From the time I was about six, I wanted nothing more than to be an astronaut. Given my age, it was clear that the then-new Space Shuttle, or one of its successors, would be the vehicle I flew to space in. I had a plan–Air Force Academy, fly Blackbirds, test pilot school, then NASA. Other career paths popped into my head, but that was probably the most consistent one.
It was sometime in high school that I let go of it, realizing that, for me, it was not an attainable path. Sometime in college, it was replaced with “amature bike racer” as unattainable dream. But, I never lost my interest in space flight.
Where other sites, like Udvar-Hazy, simply have their orbiter sitting on its wheels, the KSC has mounted their orbiter at an angle, with multiple levels of viewing platforms–you can really see all over the spacecraft.
The exhibit hall had many other shuttle-era artifacts, such as this glider model. The film at the entrance explained that the director of the program that started the orbiter gathered his team to announce the project, throwing this glider over their heads. One thing I found amusing was how the film showed the delays the project had–a contrast to “we will get to the moon in this decade…”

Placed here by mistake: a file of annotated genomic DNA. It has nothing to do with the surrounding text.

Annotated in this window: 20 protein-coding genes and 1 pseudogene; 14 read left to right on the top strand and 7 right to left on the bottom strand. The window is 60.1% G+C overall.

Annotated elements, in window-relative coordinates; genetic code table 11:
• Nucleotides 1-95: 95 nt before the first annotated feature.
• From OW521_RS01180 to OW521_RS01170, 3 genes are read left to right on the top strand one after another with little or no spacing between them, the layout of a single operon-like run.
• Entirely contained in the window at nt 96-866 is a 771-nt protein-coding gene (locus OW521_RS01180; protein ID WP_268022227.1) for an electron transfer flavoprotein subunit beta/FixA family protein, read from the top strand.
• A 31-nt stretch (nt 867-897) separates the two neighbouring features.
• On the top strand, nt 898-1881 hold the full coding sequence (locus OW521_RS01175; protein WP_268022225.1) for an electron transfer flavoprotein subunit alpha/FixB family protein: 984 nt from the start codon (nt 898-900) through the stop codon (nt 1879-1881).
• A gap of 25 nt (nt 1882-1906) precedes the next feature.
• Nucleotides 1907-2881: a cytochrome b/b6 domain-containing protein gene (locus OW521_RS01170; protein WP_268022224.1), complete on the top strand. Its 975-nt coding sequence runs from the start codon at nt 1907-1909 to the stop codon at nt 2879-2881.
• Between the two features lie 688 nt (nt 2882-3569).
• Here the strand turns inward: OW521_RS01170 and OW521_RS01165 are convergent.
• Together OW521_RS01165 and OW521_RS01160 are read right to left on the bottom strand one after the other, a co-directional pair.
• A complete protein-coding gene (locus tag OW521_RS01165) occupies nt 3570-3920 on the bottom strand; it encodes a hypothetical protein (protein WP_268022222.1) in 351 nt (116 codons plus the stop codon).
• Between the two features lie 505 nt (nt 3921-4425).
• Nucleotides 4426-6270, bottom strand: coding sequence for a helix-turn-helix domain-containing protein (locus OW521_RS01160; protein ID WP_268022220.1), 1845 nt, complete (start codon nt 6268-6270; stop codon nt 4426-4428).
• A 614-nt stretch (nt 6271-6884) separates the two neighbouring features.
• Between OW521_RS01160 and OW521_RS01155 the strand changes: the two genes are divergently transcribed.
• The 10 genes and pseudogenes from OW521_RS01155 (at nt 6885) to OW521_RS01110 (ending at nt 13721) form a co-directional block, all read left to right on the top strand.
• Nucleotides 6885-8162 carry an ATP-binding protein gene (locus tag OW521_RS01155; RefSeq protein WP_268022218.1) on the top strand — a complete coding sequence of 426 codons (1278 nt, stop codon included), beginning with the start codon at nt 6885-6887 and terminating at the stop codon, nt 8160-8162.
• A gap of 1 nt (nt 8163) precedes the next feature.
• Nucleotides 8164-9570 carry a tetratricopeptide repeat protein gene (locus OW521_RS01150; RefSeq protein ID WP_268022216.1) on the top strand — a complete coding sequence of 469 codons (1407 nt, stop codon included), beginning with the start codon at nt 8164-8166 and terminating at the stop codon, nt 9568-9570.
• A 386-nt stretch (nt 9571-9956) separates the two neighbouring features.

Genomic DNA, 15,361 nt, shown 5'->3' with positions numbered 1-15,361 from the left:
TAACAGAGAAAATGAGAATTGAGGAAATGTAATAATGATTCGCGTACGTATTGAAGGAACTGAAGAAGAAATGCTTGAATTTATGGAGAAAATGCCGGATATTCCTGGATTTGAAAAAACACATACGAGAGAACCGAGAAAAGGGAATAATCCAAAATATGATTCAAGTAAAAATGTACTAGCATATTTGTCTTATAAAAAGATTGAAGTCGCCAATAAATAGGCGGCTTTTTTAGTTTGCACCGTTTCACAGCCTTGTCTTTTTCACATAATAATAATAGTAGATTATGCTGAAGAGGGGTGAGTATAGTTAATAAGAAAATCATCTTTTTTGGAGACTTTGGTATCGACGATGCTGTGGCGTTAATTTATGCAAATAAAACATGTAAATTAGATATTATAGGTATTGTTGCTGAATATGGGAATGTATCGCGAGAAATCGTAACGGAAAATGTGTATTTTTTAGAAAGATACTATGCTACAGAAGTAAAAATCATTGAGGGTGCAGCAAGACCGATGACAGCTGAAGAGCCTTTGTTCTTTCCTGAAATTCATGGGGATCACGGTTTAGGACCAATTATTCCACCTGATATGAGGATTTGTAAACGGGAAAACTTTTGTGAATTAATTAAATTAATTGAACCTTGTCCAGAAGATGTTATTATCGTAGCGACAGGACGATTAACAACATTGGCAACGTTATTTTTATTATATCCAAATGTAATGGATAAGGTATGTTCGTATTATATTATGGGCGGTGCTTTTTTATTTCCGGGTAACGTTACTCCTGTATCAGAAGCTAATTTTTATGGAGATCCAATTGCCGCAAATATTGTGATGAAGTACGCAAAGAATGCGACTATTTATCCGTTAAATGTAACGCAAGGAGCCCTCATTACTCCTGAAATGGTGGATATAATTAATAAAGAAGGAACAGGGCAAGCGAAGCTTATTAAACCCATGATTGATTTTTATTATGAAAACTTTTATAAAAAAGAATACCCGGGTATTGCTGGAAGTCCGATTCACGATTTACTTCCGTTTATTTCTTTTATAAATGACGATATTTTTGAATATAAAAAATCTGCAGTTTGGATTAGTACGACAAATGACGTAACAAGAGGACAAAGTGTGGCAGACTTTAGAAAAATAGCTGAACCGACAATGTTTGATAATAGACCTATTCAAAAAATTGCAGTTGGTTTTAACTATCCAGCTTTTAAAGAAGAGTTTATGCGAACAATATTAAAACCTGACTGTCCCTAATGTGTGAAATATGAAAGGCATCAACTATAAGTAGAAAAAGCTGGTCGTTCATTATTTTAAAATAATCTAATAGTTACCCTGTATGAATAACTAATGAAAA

The buildings are already being used for new programs, such as the Air Force’s X-37B.
They are one of three locations that have a Saturn V (the other two being the Johnson Space Center and the US Space and Rocket Center). In the building is a full-scale mock-up of the Apollo Command and Service Module.
Even though there is a fee for admission and it’s in the middle of nowhere, the KSC is probably the best place to see a Space Shuttle and really get a feel for it. For me, it was bittersweet, as it shows that this era of space flight, the one I grew up with, is truly over. Hopefully, the next chapter will be written soon.